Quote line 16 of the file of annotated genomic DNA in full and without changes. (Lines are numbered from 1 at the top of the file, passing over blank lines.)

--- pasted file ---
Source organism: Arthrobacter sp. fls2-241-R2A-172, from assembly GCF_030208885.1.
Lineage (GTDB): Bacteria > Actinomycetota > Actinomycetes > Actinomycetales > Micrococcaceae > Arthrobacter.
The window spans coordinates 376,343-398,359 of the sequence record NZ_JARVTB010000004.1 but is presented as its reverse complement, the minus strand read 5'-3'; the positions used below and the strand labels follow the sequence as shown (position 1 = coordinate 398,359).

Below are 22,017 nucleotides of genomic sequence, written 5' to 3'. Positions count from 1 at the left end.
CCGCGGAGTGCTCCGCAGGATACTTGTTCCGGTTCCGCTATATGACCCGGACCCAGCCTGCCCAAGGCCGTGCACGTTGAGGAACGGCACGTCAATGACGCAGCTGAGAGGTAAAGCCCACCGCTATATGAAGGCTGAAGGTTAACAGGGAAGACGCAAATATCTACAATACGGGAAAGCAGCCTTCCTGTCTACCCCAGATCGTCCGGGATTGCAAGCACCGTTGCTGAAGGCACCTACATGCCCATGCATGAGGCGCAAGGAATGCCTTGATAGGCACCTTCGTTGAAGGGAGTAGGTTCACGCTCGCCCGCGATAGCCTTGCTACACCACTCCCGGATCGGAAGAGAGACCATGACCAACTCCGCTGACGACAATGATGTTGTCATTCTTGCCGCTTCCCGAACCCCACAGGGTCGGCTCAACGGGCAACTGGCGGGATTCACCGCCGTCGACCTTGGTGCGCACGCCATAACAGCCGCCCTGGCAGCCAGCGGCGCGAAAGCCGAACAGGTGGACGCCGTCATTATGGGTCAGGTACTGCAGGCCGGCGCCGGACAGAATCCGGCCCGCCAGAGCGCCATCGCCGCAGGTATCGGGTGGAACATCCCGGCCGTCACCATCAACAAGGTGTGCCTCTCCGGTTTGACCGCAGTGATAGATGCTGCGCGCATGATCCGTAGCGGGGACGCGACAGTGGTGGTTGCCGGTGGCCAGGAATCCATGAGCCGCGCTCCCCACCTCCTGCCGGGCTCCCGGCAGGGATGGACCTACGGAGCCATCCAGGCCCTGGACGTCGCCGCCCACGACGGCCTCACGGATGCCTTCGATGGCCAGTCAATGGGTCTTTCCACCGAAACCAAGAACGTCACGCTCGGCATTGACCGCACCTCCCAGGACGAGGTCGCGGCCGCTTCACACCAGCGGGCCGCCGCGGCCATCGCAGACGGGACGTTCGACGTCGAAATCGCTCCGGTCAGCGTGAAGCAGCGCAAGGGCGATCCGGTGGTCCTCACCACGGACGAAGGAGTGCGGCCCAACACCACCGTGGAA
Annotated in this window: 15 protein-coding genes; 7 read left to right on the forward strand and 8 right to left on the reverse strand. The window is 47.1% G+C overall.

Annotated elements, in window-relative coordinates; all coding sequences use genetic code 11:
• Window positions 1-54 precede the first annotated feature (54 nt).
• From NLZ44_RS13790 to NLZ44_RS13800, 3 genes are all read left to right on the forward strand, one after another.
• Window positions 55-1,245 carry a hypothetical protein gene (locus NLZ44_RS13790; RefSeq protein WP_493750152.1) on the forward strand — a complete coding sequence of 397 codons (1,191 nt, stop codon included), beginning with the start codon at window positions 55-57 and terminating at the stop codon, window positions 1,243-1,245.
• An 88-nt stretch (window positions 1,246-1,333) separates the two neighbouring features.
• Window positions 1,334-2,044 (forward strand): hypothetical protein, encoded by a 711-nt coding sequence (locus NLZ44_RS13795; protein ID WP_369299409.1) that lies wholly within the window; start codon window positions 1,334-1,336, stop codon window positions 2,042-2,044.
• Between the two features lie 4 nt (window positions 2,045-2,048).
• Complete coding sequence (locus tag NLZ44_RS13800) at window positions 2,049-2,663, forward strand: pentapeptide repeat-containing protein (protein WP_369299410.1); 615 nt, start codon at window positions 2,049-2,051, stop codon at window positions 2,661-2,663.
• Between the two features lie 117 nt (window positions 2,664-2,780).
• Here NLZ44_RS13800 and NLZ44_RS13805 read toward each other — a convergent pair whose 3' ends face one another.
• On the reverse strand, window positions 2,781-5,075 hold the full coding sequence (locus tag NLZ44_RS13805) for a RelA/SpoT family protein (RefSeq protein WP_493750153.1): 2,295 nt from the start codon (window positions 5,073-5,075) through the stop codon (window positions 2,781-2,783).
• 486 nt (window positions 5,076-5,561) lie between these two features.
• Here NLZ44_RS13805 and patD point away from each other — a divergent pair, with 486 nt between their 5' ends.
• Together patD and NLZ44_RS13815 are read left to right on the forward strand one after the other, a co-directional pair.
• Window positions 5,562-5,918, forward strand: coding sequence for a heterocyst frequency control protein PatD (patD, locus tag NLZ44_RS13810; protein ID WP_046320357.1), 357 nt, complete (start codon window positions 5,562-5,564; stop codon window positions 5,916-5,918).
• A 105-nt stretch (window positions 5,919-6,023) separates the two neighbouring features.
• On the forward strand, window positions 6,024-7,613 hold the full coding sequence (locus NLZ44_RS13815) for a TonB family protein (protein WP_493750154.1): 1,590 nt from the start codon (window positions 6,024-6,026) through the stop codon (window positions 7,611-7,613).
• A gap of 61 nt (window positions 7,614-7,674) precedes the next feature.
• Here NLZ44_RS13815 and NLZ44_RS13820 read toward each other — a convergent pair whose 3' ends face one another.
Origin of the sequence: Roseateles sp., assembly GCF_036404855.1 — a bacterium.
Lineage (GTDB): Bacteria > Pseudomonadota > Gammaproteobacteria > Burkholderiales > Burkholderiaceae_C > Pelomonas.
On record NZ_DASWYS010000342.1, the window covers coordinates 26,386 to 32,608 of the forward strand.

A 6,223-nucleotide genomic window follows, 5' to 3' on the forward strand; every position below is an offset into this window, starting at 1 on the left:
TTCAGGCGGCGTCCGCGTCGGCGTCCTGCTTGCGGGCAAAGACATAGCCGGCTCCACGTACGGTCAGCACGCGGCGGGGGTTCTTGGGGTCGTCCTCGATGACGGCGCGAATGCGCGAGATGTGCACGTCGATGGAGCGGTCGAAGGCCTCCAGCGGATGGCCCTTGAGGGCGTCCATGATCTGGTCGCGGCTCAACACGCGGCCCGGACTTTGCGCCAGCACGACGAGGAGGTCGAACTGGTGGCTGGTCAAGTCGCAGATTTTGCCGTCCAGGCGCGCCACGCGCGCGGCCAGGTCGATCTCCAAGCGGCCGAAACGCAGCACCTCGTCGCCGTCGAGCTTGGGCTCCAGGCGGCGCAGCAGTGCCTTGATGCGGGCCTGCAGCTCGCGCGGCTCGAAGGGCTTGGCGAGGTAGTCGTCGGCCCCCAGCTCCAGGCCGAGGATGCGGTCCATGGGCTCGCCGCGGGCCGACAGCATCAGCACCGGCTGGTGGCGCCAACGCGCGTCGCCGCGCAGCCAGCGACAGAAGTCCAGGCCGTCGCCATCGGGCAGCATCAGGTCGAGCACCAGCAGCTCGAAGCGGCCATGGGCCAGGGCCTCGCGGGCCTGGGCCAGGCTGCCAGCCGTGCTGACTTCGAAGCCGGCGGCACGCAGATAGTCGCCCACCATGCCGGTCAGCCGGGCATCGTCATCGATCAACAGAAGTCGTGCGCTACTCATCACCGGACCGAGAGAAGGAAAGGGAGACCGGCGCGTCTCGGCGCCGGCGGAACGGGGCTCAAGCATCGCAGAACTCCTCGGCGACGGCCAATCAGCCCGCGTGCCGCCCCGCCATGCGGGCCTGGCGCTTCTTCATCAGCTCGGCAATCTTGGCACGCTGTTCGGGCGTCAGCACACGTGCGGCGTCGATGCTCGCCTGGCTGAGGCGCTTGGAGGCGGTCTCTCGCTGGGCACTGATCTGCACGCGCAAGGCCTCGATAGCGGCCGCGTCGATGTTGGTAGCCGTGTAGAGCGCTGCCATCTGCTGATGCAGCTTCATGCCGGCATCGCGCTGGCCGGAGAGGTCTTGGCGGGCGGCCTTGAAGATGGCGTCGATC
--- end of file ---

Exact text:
• Here NLZ44_RS13800 and NLZ44_RS13805 read toward each other — a convergent pair whose 3' ends face one another.